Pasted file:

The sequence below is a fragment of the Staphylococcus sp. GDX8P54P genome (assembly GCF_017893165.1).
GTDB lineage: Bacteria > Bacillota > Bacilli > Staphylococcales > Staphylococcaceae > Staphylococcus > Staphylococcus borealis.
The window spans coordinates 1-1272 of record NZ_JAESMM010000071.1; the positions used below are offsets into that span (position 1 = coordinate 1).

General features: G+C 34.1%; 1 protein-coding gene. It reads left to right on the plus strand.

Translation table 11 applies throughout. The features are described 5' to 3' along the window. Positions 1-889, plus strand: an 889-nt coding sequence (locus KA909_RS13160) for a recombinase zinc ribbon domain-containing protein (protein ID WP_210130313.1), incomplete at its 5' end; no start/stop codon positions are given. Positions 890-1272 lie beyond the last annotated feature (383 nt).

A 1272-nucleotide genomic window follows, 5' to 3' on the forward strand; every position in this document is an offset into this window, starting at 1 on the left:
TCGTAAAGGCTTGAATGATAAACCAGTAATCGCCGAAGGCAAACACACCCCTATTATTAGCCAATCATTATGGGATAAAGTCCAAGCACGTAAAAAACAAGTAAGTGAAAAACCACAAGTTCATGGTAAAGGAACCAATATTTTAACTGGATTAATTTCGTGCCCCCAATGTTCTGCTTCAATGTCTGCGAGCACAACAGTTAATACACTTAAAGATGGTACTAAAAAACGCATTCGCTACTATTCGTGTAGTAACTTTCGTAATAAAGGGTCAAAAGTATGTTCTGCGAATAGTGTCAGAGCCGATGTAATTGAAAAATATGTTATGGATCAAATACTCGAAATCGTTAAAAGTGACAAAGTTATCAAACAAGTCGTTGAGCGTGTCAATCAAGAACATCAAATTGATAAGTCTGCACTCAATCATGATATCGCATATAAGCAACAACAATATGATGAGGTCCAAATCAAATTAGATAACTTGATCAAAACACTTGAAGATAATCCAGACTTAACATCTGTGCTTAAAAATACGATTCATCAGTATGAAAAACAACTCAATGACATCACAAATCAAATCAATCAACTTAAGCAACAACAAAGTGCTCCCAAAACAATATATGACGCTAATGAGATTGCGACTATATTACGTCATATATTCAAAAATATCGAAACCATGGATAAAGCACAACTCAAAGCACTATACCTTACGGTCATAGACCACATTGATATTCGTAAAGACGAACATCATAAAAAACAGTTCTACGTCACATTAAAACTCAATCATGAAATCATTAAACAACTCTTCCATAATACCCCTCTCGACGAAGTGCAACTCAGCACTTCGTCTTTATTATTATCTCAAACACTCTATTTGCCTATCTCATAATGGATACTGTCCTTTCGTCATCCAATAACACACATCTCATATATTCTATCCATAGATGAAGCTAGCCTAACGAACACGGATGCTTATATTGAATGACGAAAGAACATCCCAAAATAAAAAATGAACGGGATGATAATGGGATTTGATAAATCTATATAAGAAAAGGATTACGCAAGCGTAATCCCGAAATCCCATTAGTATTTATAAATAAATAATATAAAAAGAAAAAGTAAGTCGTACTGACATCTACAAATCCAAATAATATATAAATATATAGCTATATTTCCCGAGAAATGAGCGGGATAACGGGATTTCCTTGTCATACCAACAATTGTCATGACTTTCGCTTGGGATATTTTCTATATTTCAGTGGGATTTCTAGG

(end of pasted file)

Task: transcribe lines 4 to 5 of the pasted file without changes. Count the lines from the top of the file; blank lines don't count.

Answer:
General features: G+C 34.1%; 1 protein-coding gene. It reads left to right on the plus strand.

Translation table 11 applies throughout. The features are described 5' to 3' along the window. Positions 1-889, plus strand: an 889-nt coding sequence (locus KA909_RS13160) for a recombinase zinc ribbon domain-containing protein (protein ID WP_210130313.1), incomplete at its 5' end; no start/stop codon positions are given. Positions 890-1272 lie beyond the last annotated feature (383 nt).